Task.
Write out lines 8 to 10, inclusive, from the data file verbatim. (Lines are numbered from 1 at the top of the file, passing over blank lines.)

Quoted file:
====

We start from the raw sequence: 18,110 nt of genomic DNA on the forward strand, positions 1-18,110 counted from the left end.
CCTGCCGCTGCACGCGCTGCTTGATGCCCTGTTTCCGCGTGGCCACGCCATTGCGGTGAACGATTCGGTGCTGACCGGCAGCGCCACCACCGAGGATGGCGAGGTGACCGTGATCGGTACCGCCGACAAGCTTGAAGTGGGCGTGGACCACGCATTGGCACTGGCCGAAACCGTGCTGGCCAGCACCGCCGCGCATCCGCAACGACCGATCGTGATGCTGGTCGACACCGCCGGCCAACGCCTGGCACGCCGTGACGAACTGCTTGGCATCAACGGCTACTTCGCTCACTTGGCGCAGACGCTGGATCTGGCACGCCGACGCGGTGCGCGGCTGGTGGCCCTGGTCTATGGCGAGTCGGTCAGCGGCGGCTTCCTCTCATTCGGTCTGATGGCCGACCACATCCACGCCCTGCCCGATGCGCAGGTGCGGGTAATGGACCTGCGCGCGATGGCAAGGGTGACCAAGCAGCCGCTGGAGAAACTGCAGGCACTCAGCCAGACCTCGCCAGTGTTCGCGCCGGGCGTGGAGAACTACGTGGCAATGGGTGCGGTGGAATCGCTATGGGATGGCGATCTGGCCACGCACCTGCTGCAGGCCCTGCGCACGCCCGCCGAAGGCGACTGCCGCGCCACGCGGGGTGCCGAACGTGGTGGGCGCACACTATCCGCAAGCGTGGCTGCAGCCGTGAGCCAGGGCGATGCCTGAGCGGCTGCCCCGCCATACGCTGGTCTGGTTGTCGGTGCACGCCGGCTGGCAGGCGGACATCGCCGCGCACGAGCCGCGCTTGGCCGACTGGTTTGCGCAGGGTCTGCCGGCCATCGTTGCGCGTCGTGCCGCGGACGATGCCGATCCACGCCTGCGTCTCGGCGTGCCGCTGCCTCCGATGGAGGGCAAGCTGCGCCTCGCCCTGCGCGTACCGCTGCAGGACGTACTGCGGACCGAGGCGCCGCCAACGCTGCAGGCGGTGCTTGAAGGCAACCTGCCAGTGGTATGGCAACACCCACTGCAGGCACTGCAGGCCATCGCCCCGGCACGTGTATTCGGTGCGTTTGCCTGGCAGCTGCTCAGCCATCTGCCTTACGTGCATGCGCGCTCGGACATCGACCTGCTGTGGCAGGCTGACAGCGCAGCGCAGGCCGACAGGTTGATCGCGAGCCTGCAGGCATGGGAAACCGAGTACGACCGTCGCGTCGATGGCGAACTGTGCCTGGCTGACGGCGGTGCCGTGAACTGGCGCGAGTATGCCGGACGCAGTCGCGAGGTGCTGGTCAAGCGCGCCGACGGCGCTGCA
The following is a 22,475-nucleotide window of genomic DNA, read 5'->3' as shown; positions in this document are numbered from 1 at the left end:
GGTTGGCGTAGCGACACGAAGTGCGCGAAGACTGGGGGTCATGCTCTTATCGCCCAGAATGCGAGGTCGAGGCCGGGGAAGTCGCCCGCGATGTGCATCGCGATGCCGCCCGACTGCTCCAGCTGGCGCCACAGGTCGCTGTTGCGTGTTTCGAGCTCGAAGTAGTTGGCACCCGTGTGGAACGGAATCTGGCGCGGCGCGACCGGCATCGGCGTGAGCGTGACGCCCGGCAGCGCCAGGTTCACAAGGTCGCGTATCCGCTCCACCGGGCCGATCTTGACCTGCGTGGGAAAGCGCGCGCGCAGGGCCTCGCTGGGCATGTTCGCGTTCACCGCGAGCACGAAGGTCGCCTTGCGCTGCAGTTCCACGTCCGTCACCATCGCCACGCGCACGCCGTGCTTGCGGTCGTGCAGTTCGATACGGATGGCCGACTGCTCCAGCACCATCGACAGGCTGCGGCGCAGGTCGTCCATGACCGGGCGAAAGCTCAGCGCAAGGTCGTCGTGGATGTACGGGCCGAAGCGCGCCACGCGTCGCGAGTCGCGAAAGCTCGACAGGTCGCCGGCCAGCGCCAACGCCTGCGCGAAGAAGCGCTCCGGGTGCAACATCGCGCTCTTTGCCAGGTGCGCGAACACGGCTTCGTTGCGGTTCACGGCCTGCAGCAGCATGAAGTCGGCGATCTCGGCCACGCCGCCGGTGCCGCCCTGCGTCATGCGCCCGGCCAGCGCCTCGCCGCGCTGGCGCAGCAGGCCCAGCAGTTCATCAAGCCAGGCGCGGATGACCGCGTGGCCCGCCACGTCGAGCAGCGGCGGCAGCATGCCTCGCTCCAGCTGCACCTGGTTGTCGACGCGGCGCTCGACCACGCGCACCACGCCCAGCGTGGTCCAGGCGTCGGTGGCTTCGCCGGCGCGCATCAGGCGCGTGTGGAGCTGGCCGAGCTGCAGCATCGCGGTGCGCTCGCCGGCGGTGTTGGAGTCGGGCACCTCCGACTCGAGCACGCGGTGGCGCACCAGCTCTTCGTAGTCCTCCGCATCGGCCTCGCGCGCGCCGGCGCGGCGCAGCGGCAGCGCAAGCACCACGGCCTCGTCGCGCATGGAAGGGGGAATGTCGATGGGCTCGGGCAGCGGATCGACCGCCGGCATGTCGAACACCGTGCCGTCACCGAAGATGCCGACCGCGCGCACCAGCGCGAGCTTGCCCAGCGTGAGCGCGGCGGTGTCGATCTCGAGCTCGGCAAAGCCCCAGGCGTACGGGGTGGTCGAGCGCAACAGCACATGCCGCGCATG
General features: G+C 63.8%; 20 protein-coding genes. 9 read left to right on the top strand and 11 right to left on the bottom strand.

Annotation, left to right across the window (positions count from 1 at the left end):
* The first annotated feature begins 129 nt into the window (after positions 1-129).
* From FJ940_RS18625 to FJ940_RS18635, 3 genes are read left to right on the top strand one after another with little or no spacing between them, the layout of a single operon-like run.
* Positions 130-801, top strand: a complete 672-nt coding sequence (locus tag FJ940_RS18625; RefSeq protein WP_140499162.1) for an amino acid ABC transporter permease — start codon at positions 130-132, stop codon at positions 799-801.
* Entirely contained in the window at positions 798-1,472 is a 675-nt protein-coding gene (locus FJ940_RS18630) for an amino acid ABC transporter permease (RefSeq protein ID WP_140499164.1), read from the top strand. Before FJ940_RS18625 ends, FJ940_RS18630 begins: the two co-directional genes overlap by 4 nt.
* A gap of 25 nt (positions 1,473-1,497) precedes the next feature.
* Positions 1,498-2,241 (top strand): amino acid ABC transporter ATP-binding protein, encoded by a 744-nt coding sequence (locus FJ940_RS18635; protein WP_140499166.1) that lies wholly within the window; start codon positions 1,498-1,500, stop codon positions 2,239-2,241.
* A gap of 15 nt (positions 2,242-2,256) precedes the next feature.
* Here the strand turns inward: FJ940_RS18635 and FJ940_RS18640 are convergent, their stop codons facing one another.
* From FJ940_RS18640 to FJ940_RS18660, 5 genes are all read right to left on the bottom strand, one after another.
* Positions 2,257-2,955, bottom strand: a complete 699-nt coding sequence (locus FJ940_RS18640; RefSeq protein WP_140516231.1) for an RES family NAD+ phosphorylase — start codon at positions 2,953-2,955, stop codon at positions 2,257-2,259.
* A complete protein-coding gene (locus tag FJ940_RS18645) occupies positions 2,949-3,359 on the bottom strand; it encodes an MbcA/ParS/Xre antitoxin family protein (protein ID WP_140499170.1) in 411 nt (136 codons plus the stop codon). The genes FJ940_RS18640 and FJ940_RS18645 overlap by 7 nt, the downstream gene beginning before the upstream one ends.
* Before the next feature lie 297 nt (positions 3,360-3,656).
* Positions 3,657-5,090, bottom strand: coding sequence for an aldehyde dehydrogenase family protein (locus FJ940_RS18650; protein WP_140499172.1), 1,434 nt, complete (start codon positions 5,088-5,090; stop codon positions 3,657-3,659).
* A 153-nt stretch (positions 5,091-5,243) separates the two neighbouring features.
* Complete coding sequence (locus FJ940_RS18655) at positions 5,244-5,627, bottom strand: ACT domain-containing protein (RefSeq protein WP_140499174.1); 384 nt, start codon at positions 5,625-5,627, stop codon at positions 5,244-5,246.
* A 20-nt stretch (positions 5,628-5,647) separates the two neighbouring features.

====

* From FJ940_RS18625 to FJ940_RS18635, 3 genes are read left to right on the top strand one after another with little or no spacing between them, the layout of a single operon-like run.
* Positions 130-801, top strand: a complete 672-nt coding sequence (locus tag FJ940_RS18625; RefSeq protein WP_140499162.1) for an amino acid ABC transporter permease — start codon at positions 130-132, stop codon at positions 799-801.
* Entirely contained in the window at positions 798-1,472 is a 675-nt protein-coding gene (locus FJ940_RS18630) for an amino acid ABC transporter permease (RefSeq protein ID WP_140499164.1), read from the top strand. Before FJ940_RS18625 ends, FJ940_RS18630 begins: the two co-directional genes overlap by 4 nt.